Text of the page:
Refreshments: 3:30, talk 4:00 - 5:00 p.m.

2018

Nov
14
2018
Neutrino Physics and the PROSPECT Experiment

Neutrinos, the most ghostly of Standard Model particles, were first detected by Clyde Cowan and Frederick Reines in 1956. Although these particles are included in the Standard Model, their properties such as mass and mixing parameters are not predicted and must be measured. Ever since their discovery, physicists have been trying to piece together a comprehensive understanding of the neutrino and over the past 6 decades a nearly complete picture has emerged. However, there are still some undetermined parameters as well as phenomena that have resisted explanation. One of these unexplained phenomena that has arisen rather recently termed the "reactor antineutrino anomaly" is the deficit in the measured flux of antineutrinos from nuclear reactors relative to the expected flux from calculation. Furthermore, the energy spectrum of reactor antineutrinos from recent experiments deviates from the calculated shape in the region of 5-7 MeV antineutrino energy. PROSPECT, the Precision Reactor Oscillation and Spectrum experiment, currently taking data at Oak Ridge National Lab, aims to shed some light on these anomalies by measuring the flux a few meters from the core of a highly enriched uranium (HEU) research reactor. In so doing, many obstacles had to be overcome, not the least of which was designing a detector that could isolate antineutrino events from huge backgrounds inherent in the environment at the surface of the Earth and next to a reactor.  In this talk, I will give a brief history of neutrinos and how their properties were determined highlighting some key experiments. Special emphasis will be given to the PROSPECT experiment with recent data and analysis shown.

Low Center for Industrial Innovation (CII) 3051 4:00 pm

Oct
24
2018
Yung Joon Jung, Northeastern University
Low Center for Industrial Innovation (CII) 3051 4:00 pm

Oct
17
2018
The Robert Resnick Lecture
Stephon Alexander, Brown University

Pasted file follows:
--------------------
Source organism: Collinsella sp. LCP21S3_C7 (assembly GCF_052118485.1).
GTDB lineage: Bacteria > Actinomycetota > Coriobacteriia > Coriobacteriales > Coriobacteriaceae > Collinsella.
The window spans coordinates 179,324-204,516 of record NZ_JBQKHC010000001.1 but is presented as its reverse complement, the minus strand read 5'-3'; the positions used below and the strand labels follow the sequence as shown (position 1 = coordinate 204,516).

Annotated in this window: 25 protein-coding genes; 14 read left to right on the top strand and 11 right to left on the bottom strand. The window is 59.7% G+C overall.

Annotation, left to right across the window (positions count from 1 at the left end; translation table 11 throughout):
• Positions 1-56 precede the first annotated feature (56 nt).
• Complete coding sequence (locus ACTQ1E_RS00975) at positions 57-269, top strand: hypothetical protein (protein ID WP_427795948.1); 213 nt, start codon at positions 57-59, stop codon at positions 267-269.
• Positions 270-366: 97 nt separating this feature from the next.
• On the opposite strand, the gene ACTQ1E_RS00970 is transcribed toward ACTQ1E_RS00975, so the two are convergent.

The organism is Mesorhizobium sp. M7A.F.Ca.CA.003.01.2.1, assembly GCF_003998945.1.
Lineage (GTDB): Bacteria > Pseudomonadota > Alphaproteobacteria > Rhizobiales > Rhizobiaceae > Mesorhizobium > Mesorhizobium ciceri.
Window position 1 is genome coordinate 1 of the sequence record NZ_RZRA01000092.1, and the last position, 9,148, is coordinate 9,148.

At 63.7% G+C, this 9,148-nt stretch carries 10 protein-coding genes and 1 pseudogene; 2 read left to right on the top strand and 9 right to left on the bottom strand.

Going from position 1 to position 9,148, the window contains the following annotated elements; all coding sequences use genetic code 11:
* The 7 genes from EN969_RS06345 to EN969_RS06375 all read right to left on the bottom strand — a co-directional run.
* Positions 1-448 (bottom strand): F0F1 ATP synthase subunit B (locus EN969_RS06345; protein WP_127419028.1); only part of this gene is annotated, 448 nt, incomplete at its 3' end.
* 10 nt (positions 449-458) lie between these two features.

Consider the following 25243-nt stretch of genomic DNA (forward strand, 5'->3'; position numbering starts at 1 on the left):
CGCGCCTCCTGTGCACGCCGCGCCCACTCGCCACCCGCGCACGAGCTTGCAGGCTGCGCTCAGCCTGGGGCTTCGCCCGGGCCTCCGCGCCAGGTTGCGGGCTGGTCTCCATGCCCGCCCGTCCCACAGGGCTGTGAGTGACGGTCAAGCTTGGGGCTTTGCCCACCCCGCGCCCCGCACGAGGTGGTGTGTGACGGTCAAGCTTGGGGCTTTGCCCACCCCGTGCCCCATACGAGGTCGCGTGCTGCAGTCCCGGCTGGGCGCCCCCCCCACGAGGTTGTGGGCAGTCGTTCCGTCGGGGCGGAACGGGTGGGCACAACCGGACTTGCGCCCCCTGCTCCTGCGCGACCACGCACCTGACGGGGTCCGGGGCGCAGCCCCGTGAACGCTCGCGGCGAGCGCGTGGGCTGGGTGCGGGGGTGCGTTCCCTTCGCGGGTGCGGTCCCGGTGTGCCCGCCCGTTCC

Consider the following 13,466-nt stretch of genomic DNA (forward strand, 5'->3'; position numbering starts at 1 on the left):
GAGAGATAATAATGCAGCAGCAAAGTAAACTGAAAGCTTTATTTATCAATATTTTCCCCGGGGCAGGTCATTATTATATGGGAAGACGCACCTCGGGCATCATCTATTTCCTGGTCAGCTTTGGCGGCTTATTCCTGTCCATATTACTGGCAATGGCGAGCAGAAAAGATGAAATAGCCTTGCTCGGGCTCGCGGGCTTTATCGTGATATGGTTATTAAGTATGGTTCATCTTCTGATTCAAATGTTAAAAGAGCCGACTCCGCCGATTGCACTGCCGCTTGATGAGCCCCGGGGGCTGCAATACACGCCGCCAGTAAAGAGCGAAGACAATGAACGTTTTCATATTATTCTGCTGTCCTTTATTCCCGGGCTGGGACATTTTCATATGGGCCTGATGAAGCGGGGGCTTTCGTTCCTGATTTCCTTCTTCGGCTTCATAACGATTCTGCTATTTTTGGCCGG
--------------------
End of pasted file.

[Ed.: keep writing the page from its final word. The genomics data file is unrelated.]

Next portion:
Sage 3303 4:00 pm

Oct
3
2018
Integrated Slow-Light Silicon Photonic Devices and Systems for RF Photonic and Optical Computing Applications

Significant research and development in the field of Si Photonics have been done in the past two decades leading to the worldwide establishment of Si Photonics foundry services. The technology advancement includes hybrid integration of III-V laser diodes on Si platform, micro-ring or disk resonators, integrated PN junction based Mach-Zehnder (MZ) light modulators, SiGe on Si photodetectors, SiN low-loss waveguides, integrated optical delay line, array waveguide gratings etc. In my group, the current focus of research is slow-light Bragg grating rib waveguides and slot waveguides on Si substrate. Slow-light waveguide has enhanced light-matter interaction so allowing significant size reduction in active photonic devices such as MZ light modulators. The MZ modulator is a basic building block for a large array of tunable optical interference units for the on-chip optical neuromorphic computing application in which the MZ interferometer serves as an arbitrary unitary matrix. The passive slow-light waveguide is also a key element for chip scale photonic system integration in many application areas. For example, the slow-light Bragg grating waveguide has been used to construct tunable optical delay lines for beamforming in phased array antennas. For on-chip optical reservoir computing, a dispersive Bragg grating is a critical element in obtaining nanoseconds of true-time delay for storage of memories.

Low Center for Industrial Innovation (CII) 3051 4:00 pm

Sep
19
2018
Yiping Zhao, University of Georgia
Low Center for Industrial Innovation (CII) 3051 4:00 pm

Sep
12
2018
Michael Agiorgousis, RPI
Low Center for Industrial Innovation (CII) 3051 4:00 pm

Apr
25
2018
Marc Miskin, Cornell University

Apr
11
2018
Steven G. Louie, University of California at Berkeley and Lawrence Berkeley National Lab

Mar
21
2018
J. Michael Kosterlitz, Brown University

Feb
28
2018
Guy Consolmagno, Vatican Observatory

Feb
21
2018

Feb
14
2018

Jan
31
2018

Jan
24
2018
Boleslaw Szymanski, Rensselaer Polytechnic Institute